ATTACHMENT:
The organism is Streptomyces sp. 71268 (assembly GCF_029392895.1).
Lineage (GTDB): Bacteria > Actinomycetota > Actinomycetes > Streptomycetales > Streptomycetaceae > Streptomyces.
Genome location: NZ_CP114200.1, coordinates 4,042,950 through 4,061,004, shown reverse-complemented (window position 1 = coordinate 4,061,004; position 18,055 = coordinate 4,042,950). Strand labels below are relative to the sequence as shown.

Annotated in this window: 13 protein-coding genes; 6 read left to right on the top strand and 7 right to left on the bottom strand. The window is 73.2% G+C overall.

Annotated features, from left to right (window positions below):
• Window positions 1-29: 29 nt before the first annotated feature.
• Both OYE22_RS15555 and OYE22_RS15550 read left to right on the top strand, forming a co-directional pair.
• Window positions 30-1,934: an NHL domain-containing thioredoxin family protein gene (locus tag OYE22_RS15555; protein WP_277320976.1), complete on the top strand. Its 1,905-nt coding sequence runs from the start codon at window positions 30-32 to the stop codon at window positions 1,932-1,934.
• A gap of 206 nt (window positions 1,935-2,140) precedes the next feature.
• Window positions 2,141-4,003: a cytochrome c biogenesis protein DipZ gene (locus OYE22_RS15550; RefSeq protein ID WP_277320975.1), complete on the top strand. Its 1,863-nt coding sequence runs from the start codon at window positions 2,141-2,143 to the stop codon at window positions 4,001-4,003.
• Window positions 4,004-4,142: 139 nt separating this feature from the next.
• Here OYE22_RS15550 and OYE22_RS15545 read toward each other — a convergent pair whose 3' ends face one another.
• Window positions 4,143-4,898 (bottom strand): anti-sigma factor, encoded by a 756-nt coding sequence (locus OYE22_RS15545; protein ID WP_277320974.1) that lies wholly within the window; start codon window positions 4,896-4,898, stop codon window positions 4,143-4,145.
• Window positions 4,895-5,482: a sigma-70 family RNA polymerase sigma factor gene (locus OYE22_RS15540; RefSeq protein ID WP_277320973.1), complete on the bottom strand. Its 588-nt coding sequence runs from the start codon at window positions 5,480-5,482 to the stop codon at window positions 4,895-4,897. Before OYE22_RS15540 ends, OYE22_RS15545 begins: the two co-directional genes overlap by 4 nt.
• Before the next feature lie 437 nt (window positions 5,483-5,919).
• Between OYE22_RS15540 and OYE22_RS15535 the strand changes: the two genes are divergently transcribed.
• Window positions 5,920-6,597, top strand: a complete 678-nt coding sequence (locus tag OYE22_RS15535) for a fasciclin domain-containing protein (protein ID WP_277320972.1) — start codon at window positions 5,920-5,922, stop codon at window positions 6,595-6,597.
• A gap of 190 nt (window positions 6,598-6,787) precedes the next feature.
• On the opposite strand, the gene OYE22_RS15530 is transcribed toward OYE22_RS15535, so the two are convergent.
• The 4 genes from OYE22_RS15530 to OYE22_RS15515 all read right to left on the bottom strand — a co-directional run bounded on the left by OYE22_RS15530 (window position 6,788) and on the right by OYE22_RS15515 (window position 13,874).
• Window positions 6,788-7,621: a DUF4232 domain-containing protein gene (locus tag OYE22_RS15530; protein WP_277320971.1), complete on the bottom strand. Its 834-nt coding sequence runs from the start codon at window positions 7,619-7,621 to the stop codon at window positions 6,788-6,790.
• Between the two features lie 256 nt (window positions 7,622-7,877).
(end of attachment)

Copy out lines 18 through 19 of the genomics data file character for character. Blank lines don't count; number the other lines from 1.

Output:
• A gap of 190 nt (window positions 6,598-6,787) precedes the next feature.
• On the opposite strand, the gene OYE22_RS15530 is transcribed toward OYE22_RS15535, so the two are convergent.